It would help if Armand were here too; he reckoned himself a friend of Sir Gideon Landor, and considered him a capital fellow, even charming when in the mood. Armand should know, being loaded with charm himself. But the mood required his presence tonight.
The colossus spoke, however. “Am I to look forward to seeing your nephew?”
“We hope so. He’s at supper with the Captain-General, but he promised to join us and escort us home. Did he not, my dear?”
Delphine said, “Maman, we are keeping Sir Gideon standing. Let us sit down.” She was watching the clear, somewhat frightening eyes, and noticed no gratitude for her consideration. He had not used his cane as he stood up, but when he sat he took his weight rather carefully on the padded armrests and bent forward for a moment so that she could see only the top of his head. Cropped rather too short for fashion, his hair was fair—gold at the roots and bleached at the tips by the East India sun. Then he straightened and turned to her.
Delphine had been cheerful and flirtatious all evening, perhaps more so than usual in order to arm herself for this encounter, but she now found flirtation quite out of the question. “We consider your treatment barbarous, sir. Have you thought of lodging a protest?”
“No. The right person would go unpunished.”
Maman said, “Scandalous, that it should have happened to an officer and a gentleman …”
“Scandalous,” he murmured, and Delphine had the distinct idea that this was sarcasm.
She said, “You apprehend that the orders to … question you … came from higher up? That would be more than scandal. It would be a breach of honor.”
“Yes, but I cannot prove that from here, mademoiselle. And until I can, I should prefer not to have four brutes from the lower ranks thrashed in another man’s place.”
He meant it; he was convinced the order came from above. Was he looking as high as Captain-General Decaën? Disturbed, she said, “Surely the culprits have already been punished. Ile de France has always treated its prisoners with justice, sir, and cared for their comfort and safety. You have only to look around you.”
“You will forgive me, mademoiselle, for being less than enthusiastic about the Maison Despeaux. Despite its affording me your most interesting company.”
Sarcasm, without a doubt.
Her mother intervened. “If the Maison is not to your taste, have you considered giving your parole and allowing the Captain-General to place you on an estate? We have a friend who agreed to do just that, and lodged with the D’Arifats at Wilhelms Plains. He obtained his release and sailed home only last month. The D’Arifats are quite heartbroken!”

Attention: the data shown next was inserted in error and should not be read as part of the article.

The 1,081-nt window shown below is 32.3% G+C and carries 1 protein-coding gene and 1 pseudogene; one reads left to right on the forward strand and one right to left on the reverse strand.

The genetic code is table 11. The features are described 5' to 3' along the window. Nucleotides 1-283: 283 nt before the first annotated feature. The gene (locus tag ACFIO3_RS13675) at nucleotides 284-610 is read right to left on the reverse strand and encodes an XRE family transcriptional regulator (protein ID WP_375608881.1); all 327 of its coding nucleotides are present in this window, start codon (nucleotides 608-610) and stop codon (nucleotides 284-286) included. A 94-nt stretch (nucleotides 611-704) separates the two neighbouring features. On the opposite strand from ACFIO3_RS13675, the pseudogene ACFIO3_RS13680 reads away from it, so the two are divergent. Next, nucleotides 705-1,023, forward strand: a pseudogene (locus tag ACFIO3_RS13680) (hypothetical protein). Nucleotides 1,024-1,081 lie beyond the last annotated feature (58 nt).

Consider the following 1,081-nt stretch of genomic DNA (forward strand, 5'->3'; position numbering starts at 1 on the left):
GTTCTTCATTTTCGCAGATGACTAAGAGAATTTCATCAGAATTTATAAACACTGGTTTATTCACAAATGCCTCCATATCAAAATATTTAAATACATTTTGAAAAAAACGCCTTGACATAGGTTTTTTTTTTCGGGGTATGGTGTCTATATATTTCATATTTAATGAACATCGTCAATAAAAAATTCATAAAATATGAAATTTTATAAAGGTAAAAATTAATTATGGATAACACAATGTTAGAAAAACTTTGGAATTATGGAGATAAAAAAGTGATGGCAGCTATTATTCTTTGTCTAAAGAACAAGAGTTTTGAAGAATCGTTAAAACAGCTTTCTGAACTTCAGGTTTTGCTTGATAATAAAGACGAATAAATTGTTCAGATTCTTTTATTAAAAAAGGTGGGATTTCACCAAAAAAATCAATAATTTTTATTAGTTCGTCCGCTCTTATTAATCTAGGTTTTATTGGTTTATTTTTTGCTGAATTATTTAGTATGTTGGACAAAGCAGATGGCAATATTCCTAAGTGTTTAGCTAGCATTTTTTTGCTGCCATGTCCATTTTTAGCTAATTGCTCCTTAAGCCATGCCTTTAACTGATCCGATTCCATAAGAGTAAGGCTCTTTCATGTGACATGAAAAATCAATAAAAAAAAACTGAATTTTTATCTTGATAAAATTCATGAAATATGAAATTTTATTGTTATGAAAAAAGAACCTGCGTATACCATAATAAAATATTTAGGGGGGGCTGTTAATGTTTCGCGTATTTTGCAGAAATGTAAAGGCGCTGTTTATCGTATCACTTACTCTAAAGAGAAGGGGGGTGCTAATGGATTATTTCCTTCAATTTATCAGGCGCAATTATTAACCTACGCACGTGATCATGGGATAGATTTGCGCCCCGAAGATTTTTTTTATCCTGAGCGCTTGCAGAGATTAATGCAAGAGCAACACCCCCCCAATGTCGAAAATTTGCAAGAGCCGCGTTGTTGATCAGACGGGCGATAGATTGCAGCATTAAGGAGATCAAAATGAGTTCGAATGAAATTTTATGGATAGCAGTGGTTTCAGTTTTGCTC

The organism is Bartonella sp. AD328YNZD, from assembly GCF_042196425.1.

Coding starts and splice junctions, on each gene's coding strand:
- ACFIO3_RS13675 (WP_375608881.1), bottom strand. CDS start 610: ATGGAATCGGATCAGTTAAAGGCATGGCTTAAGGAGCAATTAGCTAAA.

“Ah. Captain Matthew Flinders, I collect.”
There was the faintest sneer as he said the name, and Delphine had to set him right. “A most amiable commander. He longed to go back to England, but while he was here he was a wonderful boon to good company.”
“For six and a half years. His eagerness for home evidently had limits.”
“He was held as a spy. Once that kind of mud has stuck, clearing one’s name takes some doing.”
“You thought him innocent?” For the first time Landor looked interested.
“Unlucky. When he arrived, he had no idea France was at war with England again, and by the time he was in custody it was too late.”
“If he were no spy, he should have been detained as a prisoner and exchanged.”
Delphine’s mother said, “There were some quite foolish mistakes. At the very beginning, Captain Flinders was invited to a reception, where someone asked him whether he knew anything about the explorer ‘Fleendare’. He denied it.” She gave a melancholy shake of the head. “He didn’t recognize his own name. These things happen. As you may know, our name is Dalgleish, but on this island it bears another accent.”
He said, “Not a grave enough error to damn him, surely. If he was reconnoitring the coast, he would have had maps, drawings—he’s a surveyor, is he not?”
Delphine said, “In his cabin there were sealed letters to the Admiralty from the governor of New South Wales, recommending a close investigation of our defenses.” Landor raised an eyebrow. “Of course, he ought to have destroyed the papers the moment he was challenged. But he didn’t know what was in them.”
“He was caught,” her mother observed sadly, “in a game where he was unaware of the rules. Indeed, he hardly knew that he was in a game until …”
Landor said, “Naval instructions are to send all such dispatches to the bottom when at risk. War is no game; if he’d done his duty then, we should not be discussing him now. However aimable you may have found him, Mademoiselle D’Alglice.” He spoke the French word, and the French version of her surname, with flippant precision, as though her language were also a kind of game.
She flinched. “We didn’t believe Captain Flinders because he was well-mannered and clever, though he was both. We believed him because he was an honest man.”
Gideon saw a blush across her fine cheekbones as she said it, and decided there was a fondness for the complaisant Flinders. They were extraordinary, these women, with their patronizing visits to young men whose dearest wish was to be half the world away—captives whom they condescended to make pets of, for as long as it suited them. But he was curious on another point. “How is it that you managed to pass the blockade when you arrived?”
The demoiselle answered. “We weren’t intercepted. If we had been, your fleet would have learned that our vessel carried nothing more than a few families returning home before the summer in France.” She caught his look and said with meaning, “Our captain assured us that he had no contraband on board—nothing that could relieve any of the dreadful shortages imposed upon us by your navy.”
He changed the subject. “General Dalgleish … Your father was a Scot, I believe?”
“Yes, from Edinburgh.”
“That explains your remarkable English.”
From a flicker of her eyelashes, he realized she had taken his compliment as a slight. He should have chosen a more definitive word—”fluent”, or “skilful”. She was alive to nuances, in a way that suggested more sensitivity than he had bargained for under that stylish exterior.